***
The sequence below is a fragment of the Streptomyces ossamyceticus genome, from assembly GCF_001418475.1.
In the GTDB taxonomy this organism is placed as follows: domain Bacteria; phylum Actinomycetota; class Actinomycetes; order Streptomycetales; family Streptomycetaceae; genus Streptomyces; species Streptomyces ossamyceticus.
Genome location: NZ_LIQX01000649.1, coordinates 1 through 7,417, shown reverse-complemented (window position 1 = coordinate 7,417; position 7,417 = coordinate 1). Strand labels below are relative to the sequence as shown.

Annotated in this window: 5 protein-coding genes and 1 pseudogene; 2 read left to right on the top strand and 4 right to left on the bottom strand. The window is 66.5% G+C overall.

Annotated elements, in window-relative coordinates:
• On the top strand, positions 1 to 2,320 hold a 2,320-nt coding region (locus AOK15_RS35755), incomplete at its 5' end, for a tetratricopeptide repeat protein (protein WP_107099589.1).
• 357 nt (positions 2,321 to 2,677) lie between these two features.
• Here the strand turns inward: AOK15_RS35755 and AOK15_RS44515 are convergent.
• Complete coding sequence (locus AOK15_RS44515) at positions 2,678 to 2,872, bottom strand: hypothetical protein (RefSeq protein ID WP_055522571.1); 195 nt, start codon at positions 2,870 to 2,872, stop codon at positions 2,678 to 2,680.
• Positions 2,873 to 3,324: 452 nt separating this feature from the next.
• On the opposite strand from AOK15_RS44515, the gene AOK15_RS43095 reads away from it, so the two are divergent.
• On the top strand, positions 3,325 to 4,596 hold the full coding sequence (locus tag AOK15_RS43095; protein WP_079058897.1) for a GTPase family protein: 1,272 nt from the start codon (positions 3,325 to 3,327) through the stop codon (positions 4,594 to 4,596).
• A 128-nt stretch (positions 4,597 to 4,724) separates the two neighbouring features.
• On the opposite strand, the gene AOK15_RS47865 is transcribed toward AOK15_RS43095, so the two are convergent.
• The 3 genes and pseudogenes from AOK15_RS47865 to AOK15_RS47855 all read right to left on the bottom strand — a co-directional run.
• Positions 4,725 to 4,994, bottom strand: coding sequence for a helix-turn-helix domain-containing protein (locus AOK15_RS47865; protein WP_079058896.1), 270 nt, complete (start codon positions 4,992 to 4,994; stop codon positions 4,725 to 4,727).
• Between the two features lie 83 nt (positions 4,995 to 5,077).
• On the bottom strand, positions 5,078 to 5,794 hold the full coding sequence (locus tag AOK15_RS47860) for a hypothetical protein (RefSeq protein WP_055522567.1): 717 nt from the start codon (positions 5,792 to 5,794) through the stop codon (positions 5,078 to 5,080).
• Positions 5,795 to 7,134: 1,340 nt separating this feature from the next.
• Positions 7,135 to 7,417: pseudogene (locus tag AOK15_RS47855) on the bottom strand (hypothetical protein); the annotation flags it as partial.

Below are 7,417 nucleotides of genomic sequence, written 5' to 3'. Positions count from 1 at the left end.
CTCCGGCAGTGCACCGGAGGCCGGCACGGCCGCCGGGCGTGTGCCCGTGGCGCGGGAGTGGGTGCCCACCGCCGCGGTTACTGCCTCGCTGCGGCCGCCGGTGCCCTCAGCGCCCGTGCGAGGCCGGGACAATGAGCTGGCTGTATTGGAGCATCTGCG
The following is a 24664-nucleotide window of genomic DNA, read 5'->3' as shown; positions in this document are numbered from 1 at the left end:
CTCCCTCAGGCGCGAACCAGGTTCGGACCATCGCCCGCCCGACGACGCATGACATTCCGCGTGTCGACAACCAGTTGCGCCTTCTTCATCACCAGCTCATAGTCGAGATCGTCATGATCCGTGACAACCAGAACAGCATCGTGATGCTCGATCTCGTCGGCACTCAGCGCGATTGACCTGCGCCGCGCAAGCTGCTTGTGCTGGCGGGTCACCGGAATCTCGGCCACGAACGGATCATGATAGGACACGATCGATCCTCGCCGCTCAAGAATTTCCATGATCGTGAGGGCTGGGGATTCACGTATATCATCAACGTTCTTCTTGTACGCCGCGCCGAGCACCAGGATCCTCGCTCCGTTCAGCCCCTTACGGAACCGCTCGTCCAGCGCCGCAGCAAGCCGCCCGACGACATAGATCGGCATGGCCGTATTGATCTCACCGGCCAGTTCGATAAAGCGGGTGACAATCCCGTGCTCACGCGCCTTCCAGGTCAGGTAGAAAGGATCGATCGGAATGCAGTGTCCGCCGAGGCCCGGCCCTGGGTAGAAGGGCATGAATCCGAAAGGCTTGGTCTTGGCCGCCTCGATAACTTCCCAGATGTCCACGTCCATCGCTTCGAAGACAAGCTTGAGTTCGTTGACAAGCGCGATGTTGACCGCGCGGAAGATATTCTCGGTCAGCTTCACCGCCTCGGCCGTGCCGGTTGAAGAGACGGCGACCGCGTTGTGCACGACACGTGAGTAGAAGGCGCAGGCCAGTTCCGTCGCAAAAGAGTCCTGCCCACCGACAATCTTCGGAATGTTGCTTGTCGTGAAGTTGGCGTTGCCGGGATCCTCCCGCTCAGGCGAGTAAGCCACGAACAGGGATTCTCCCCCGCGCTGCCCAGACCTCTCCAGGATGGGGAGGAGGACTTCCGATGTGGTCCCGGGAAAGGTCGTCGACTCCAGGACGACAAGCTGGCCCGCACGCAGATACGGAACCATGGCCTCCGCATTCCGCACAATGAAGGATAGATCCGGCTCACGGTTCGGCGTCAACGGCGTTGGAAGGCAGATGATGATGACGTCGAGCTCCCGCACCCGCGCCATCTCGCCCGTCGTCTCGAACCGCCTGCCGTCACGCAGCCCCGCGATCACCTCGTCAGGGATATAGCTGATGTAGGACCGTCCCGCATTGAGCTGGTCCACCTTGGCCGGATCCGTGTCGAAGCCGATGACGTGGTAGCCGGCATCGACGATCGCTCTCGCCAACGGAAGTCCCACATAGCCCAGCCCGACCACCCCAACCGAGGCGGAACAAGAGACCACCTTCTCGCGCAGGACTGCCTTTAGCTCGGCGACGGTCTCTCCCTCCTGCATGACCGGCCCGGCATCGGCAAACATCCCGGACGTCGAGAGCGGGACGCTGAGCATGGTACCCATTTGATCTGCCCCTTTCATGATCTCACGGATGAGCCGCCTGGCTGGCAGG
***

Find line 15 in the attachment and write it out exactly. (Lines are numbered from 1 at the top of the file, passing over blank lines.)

• The 3 genes and pseudogenes from AOK15_RS47865 to AOK15_RS47855 all read right to left on the bottom strand — a co-directional run.